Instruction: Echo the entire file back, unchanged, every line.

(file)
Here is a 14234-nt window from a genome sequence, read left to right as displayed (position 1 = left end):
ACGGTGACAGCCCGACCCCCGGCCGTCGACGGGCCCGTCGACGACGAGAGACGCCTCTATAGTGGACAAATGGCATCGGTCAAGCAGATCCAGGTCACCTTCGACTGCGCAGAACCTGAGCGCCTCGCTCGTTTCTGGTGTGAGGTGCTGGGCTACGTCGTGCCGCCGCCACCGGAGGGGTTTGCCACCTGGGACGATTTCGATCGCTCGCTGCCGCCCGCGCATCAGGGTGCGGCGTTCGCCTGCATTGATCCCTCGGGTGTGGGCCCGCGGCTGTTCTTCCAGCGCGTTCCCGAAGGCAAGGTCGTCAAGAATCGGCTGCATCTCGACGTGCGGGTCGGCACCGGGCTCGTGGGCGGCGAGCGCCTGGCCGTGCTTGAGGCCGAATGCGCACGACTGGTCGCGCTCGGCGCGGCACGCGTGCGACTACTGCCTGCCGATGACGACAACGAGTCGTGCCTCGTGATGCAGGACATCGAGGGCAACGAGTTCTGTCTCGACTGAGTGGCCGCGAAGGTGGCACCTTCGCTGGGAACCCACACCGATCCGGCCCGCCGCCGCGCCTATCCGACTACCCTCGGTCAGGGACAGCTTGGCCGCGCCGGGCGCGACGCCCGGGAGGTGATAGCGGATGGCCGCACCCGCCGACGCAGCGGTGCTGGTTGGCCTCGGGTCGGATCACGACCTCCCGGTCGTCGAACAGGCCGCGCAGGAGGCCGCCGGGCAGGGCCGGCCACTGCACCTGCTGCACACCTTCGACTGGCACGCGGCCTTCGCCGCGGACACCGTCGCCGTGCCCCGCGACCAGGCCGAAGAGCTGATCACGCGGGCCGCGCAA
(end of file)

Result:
Here is a 14234-nt window from a genome sequence, read left to right as displayed (position 1 = left end):
ACGGTGACAGCCCGACCCCCGGCCGTCGACGGGCCCGTCGACGACGAGAGACGCCTCTATAGTGGACAAATGGCATCGGTCAAGCAGATCCAGGTCACCTTCGACTGCGCAGAACCTGAGCGCCTCGCTCGTTTCTGGTGTGAGGTGCTGGGCTACGTCGTGCCGCCGCCACCGGAGGGGTTTGCCACCTGGGACGATTTCGATCGCTCGCTGCCGCCCGCGCATCAGGGTGCGGCGTTCGCCTGCATTGATCCCTCGGGTGTGGGCCCGCGGCTGTTCTTCCAGCGCGTTCCCGAAGGCAAGGTCGTCAAGAATCGGCTGCATCTCGACGTGCGGGTCGGCACCGGGCTCGTGGGCGGCGAGCGCCTGGCCGTGCTTGAGGCCGAATGCGCACGACTGGTCGCGCTCGGCGCGGCACGCGTGCGACTACTGCCTGCCGATGACGACAACGAGTCGTGCCTCGTGATGCAGGACATCGAGGGCAACGAGTTCTGTCTCGACTGAGTGGCCGCGAAGGTGGCACCTTCGCTGGGAACCCACACCGATCCGGCCCGCCGCCGCGCCTATCCGACTACCCTCGGTCAGGGACAGCTTGGCCGCGCCGGGCGCGACGCCCGGGAGGTGATAGCGGATGGCCGCACCCGCCGACGCAGCGGTGCTGGTTGGCCTCGGGTCGGATCACGACCTCCCGGTCGTCGAACAGGCCGCGCAGGAGGCCGCCGGGCAGGGCCGGCCACTGCACCTGCTGCACACCTTCGACTGGCACGCGGCCTTCGCCGCGGACACCGTCGCCGTGCCCCGCGACCAGGCCGAAGAGCTGATCACGCGGGCCGCGCAA